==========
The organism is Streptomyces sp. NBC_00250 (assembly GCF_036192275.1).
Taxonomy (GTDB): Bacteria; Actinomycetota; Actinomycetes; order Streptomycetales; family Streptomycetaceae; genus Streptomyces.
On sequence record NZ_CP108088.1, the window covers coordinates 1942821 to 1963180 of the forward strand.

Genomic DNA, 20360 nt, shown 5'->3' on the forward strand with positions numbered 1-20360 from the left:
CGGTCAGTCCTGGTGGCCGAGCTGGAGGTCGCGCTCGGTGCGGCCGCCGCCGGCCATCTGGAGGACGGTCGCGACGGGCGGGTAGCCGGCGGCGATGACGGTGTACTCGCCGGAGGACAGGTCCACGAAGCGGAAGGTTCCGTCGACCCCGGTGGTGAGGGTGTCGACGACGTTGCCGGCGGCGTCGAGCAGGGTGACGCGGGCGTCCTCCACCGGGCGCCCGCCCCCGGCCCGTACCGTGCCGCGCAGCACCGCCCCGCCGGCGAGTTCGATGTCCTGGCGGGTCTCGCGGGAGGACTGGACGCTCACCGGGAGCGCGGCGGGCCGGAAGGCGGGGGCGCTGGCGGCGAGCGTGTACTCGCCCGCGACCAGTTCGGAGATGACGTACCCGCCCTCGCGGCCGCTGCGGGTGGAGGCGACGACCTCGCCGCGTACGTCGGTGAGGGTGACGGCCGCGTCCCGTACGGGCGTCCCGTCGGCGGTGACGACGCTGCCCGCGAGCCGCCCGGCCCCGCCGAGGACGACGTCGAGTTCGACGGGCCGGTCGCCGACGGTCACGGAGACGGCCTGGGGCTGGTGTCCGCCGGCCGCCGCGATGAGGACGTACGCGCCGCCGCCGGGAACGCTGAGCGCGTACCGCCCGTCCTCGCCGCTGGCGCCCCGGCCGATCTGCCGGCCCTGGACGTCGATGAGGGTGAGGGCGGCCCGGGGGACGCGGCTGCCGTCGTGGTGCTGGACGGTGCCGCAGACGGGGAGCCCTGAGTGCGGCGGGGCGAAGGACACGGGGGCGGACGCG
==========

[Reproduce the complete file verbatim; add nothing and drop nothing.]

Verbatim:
The organism is Streptomyces sp. NBC_00250 (assembly GCF_036192275.1).
Taxonomy (GTDB): Bacteria; Actinomycetota; Actinomycetes; order Streptomycetales; family Streptomycetaceae; genus Streptomyces.
On sequence record NZ_CP108088.1, the window covers coordinates 1942821 to 1963180 of the forward strand.

Genomic DNA, 20360 nt, shown 5'->3' on the forward strand with positions numbered 1-20360 from the left:
CGGTCAGTCCTGGTGGCCGAGCTGGAGGTCGCGCTCGGTGCGGCCGCCGCCGGCCATCTGGAGGACGGTCGCGACGGGCGGGTAGCCGGCGGCGATGACGGTGTACTCGCCGGAGGACAGGTCCACGAAGCGGAAGGTTCCGTCGACCCCGGTGGTGAGGGTGTCGACGACGTTGCCGGCGGCGTCGAGCAGGGTGACGCGGGCGTCCTCCACCGGGCGCCCGCCCCCGGCCCGTACCGTGCCGCGCAGCACCGCCCCGCCGGCGAGTTCGATGTCCTGGCGGGTCTCGCGGGAGGACTGGACGCTCACCGGGAGCGCGGCGGGCCGGAAGGCGGGGGCGCTGGCGGCGAGCGTGTACTCGCCCGCGACCAGTTCGGAGATGACGTACCCGCCCTCGCGGCCGCTGCGGGTGGAGGCGACGACCTCGCCGCGTACGTCGGTGAGGGTGACGGCCGCGTCCCGTACGGGCGTCCCGTCGGCGGTGACGACGCTGCCCGCGAGCCGCCCGGCCCCGCCGAGGACGACGTCGAGTTCGACGGGCCGGTCGCCGACGGTCACGGAGACGGCCTGGGGCTGGTGTCCGCCGGCCGCCGCGATGAGGACGTACGCGCCGCCGCCGGGAACGCTGAGCGCGTACCGCCCGTCCTCGCCGCTGGCGCCCCGGCCGATCTGCCGGCCCTGGACGTCGATGAGGGTGAGGGCGGCCCGGGGGACGCGGCTGCCGTCGTGGTGCTGGACGGTGCCGCAGACGGGGAGCCCTGAGTGCGGCGGGGCGAAGGACACGGGGGCGGACGCG